The Harris's are coming to dinner - Fly by

shawncshawnc shawncRegistered Users Posts: 659 Major grins
edited January 19, 2021 in Wildlife

This beautiful Harris's Hawk flew in to Harass the nesting GBH.
25 + GBH nesting in one tree, Mass Hysteria when this Hawk fly's by.
I believe every bird left the tree at once.
McCormick Ranch, Scottsdale, Arizona, USA

Thought I would add a few more images


  • joshhuntnmjoshhuntnm Las Cruces, NM Las Cruces, NMRegistered Users Posts: 1,924 Major grins
  • kdogkdog artistically challenged San Jose, CAAdministrators Posts: 11,677 moderator
    edited March 29, 2021

    Nice shots, Shawn. Love the close-up details of this beautiful bird. Was it by itself? The reason I ask follows.

    I've had a couple of occasions to photograph a group of hawkers who used Harris Hawks to catch rabbits in the desert. Harris' are very unusual in that they will hunt cooperatively in small groups. A single Harris hawk stands little chance of catching a jack rabbit because they move fast and erratically and quickly seek cover. But a group of them can coordinate a strategy to flush the rabbit out into the open so that one of them can come from the opposite direction to take the rabbit down. They're even smart enough to chase the rabbit in a direction where the designated assassin comes straight out of the the sun so the rabbit can't see it coming. And they actually coordinate all this in real time by whistling and calling to each other. It was really an amazing thing to witness and I've had a real fondness for these birds ever since.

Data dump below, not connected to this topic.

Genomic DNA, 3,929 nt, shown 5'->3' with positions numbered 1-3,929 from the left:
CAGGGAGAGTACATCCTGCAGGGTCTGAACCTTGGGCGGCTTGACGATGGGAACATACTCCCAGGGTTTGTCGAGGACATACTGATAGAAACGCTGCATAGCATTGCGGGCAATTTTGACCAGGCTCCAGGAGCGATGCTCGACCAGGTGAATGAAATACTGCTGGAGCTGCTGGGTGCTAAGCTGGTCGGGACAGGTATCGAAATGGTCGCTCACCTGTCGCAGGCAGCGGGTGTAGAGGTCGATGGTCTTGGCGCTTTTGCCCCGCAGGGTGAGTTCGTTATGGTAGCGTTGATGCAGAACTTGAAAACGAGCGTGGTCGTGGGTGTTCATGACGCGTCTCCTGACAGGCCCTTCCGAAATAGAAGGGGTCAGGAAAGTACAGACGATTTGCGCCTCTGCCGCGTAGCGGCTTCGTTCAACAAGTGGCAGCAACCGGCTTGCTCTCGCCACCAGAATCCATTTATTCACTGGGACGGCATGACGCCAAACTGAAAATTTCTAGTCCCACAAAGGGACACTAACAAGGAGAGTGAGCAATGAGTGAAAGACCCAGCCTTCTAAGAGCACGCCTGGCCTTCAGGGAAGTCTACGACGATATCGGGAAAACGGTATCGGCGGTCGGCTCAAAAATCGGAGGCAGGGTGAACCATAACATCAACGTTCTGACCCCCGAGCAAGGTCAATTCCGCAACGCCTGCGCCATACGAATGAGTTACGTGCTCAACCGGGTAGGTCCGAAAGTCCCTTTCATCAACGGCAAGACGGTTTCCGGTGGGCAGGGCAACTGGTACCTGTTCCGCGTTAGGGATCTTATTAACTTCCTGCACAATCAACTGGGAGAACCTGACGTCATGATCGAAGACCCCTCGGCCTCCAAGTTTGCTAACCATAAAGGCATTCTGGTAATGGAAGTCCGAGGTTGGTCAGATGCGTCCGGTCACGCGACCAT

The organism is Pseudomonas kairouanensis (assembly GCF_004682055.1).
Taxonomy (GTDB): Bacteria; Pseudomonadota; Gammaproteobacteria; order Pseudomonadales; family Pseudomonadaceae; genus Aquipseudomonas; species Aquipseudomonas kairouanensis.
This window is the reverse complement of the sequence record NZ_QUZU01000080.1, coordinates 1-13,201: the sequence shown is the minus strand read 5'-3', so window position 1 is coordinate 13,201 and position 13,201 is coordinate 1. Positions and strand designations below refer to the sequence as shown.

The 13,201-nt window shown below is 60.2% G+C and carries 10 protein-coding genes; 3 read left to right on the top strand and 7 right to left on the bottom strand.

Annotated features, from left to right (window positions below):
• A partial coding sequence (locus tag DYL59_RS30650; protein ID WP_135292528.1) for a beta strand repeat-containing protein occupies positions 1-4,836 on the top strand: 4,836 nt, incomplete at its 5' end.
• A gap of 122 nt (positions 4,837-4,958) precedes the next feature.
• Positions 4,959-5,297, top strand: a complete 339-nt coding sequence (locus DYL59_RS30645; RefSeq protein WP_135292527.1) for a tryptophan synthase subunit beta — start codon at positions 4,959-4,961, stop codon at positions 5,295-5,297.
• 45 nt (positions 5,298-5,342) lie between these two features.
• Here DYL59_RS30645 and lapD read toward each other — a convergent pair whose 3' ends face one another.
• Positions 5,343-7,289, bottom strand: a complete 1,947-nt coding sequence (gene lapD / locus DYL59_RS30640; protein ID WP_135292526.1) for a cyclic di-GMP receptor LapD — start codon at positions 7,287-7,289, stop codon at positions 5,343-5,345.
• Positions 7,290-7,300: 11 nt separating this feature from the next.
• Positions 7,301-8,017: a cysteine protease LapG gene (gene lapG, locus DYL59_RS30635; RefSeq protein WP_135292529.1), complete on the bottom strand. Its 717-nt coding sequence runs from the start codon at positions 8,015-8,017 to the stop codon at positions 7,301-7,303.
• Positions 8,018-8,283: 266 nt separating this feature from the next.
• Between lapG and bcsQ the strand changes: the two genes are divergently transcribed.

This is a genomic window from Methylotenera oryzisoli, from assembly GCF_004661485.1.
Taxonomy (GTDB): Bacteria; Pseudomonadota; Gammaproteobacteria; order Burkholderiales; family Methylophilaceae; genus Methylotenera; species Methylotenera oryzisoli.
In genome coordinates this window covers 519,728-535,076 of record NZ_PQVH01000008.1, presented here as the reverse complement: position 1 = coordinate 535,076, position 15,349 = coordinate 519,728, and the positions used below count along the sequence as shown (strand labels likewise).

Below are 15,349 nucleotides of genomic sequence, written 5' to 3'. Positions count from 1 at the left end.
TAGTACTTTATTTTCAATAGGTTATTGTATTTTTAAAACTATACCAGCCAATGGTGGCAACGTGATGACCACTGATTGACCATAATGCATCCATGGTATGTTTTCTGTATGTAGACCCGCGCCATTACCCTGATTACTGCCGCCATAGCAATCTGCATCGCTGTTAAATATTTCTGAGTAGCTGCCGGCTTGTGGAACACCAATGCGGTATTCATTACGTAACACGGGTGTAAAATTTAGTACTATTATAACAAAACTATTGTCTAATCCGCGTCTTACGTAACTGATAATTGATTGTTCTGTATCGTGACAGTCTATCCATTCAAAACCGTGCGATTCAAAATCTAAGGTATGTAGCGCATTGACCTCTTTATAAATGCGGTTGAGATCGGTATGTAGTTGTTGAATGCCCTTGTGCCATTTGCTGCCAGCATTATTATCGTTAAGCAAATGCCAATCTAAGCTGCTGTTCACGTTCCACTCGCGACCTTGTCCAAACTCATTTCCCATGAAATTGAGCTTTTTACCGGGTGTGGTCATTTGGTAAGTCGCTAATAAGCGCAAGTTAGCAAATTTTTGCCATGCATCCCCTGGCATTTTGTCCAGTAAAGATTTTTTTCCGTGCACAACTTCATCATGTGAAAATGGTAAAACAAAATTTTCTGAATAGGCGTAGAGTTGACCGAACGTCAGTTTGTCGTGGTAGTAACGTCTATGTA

• shawncshawnc shawnc Registered Users Posts: 659 Major grins

    This Harris's Hawk was a Lone Ranger on this flyby expedition. Tonto must have been hiding in the trees.
    I assume...He/She is part of a pair I saw roosting the week prior. I had heard they were Strategic hunters.
    The folks that live next to this single tree rookery (how they stand the continuous chatter, who knows),
    told me that during nest building they will temporarily abandon the nest when these hawks fly by.
    Once they have eggs and chicks, they will stand their ground against these Sky Raiders.
    I have been back every Saturday morning for several hours watching and snapping.
    Hard to get shots of the "Bert & Ernie" chicks, though a few have shown their faces.

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